NEW YORK CITY— There are better models of fraternal correction than telling the story of the horrible night you spent with comedian Aziz Ansari to a reporter from a casually crude website. But that was where “Grace” (a pseudonym) went to express what she didn’t have a way to say No to Ansari — that he had hounded her physically; pressured her to go farther, faster than she wanted; and left her feeling wretched after their night together.
Grace spoke up, she said, because she saw Ansari wearing a “Times Up” pin and supporting the #MeToo movement, and she couldn’t see how he reconciled his support of women generally with the way he treated her particularly.
Grace’s story sparked many reactions. But if Aziz Ansari is reading all the think pieces about him, he must feel most ill-served by his allies. “Aziz Ansari Is Guilty. Of Not Being a Mind Reader.” wrote Bari Weiss for The New York Times, exonerating Ansari in a singularly insulting way.
It’s unreasonable, Weiss and others write, to expect Ansari and other men to be able to know if they’re scaring or upsetting their one-night stands. The solution isn’t for men to pay attention to women’s nonverbal cues, she writes, but for women to be much more aggressive in fending off men who make them feel uncomfortable or unsafe.
For all the worry about women defining themselves as snowflakes or victims, the defense offered to Ansari sounds much more cossetting than comforting.
What virtuous man would feel relieved to be told he is powerless to avoid harming the women he takes to bed? Who would be put at ease, after seeing a woman in tears, to be told that it’s not his fault, he couldn’t help it, there’s no way for him to know — he’s not a mind reader.
If sex is always such a blind leap, with no way to take care of your partner, what good man could have an assignation and respect himself in the morning. The sexual culture Ansari’s supporters describe is a game of Russian roulette: Eventually, every man will wind up deeply wounding a woman he’s taken to bed, but he may never even find out which lovers were the collateral damage of our hook-up culture. (And, of course, he also may be coerced, objectified or abused himself.)
Ansari’s critics agree, in part, with his supporters. Those nonverbal cues are hard to read, so men (and women) should stick to a “Yes means yes” model of consent, waiting to hear explicit, enthusiastic consent before pushing things with a partner, they say.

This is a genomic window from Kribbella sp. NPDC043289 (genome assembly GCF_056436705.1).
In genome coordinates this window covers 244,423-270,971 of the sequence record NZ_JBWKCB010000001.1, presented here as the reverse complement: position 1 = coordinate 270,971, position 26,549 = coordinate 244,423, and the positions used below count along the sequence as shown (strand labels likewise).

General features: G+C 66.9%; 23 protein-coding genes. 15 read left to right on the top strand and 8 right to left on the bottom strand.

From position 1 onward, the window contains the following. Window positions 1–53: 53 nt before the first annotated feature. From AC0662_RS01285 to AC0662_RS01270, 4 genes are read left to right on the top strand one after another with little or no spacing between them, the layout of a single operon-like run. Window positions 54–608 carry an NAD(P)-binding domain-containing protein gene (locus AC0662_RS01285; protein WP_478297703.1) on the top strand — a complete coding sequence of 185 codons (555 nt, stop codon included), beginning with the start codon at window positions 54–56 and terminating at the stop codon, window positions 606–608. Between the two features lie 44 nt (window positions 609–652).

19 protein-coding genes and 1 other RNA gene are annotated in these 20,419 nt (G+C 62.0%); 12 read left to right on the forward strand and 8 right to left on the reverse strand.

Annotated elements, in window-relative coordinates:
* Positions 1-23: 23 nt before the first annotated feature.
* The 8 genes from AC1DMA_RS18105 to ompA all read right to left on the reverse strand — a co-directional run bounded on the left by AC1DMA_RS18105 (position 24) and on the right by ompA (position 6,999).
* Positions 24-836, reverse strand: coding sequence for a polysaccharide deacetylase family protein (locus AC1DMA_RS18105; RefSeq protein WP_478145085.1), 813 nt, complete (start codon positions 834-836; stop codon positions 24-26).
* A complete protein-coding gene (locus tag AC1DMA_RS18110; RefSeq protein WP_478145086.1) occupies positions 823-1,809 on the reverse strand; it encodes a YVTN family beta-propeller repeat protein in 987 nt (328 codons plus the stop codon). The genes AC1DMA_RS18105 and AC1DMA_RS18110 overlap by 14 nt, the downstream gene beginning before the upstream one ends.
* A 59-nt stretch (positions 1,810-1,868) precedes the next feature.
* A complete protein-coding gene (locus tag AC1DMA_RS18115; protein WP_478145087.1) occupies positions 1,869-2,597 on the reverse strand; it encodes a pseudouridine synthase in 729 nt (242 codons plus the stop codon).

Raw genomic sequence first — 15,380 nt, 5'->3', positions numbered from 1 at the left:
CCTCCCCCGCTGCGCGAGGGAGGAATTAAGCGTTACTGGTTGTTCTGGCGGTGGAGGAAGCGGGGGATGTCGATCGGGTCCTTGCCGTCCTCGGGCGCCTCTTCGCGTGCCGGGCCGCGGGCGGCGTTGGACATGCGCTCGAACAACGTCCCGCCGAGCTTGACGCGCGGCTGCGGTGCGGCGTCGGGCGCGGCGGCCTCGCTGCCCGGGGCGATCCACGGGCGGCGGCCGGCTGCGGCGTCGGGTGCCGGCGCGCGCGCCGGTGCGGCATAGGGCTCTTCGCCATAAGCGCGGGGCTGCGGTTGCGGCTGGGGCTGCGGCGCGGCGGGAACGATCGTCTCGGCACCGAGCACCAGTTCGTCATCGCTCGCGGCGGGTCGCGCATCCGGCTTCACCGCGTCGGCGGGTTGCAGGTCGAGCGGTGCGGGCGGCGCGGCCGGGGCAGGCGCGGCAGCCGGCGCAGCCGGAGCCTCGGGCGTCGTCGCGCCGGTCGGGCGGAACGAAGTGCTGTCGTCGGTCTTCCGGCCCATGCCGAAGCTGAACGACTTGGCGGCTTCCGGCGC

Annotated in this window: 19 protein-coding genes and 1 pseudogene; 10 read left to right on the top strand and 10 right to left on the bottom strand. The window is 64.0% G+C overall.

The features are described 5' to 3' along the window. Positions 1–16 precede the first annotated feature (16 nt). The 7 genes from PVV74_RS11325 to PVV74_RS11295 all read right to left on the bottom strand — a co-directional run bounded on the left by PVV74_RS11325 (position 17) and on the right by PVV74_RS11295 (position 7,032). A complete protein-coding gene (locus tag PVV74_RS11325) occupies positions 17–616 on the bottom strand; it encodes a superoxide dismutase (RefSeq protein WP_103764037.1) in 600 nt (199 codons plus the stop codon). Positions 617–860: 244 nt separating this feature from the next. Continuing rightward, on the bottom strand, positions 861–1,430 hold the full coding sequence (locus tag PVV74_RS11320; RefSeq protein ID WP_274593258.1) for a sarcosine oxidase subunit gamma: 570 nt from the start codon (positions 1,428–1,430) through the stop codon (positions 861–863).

The “affirmative consent” model, viewed simply as harm reduction, is an improvement over the “Not a Mind Reader” defense, but it still sells men and women short. It’s a way of camouflaging the fundamental problem: You can’t have generically respectful and ethical sex.
As long as men and women go to bed as strangers, it will be very difficult for them to take care of each other. The most egregious behavior can be minimized with affirmative consent, but who is aiming for a sex life that is simply “not assault?”
Sex that is a gift of self is intimate and particularized. You make a gift of your particular self to one other particular person. No one makes love to “a woman” or “a man” generically — those who try are engaged in something much more like mutual masturbation than intercourse.
Before couples get intimate — which starts, physically, well before sex — they must know and love each other. There must be trust, in each other and trust that they share an understanding of what the good is, if each person is relying on the other to will his or her good correctly. (They must also be right about what that good consists of, but the other pitfalls are more obvious.)
That means ethical sex starts long before clothes come off. The Catechism of the Catholic Church describes chastity as “the successful integration of sexuality within the person” (2337) and purity as that which “frees one from widespread eroticism and avoids those things which foster morbid curiosity” (530).
Both must become a habit, before it is possible to offer the gift of one’s sexuality to another. These virtues are a prerequisite to the other step Ansari and Grace skipped: getting to know the other person, to the point where you do know their nonverbal signals, because you see and know them in all their particularity.
One school for these virtues (and corrective to the culture) is the Angelic Warfare Confraternity, a fellowship of men and women pursuing chastity through prayer. Even someone not enrolled in the confraternity can join (from time to time, or even every day) in the 15 Hail Marys that confraternity members pray daily for chastity and purity. Joining in the confraternity’s daily prayer is a particularly good redoubt to flee to in the case of temptation.
Leah Libresco Sargeant is the author of Arriving at Amen: Seven Catholic Prayers Even I Can Offer. Her writing has appeared at First Things, FiveThirtyEight and The Washington Post.
Her opinions do not necessarily reflect the viewpoint of Catholic News Agency.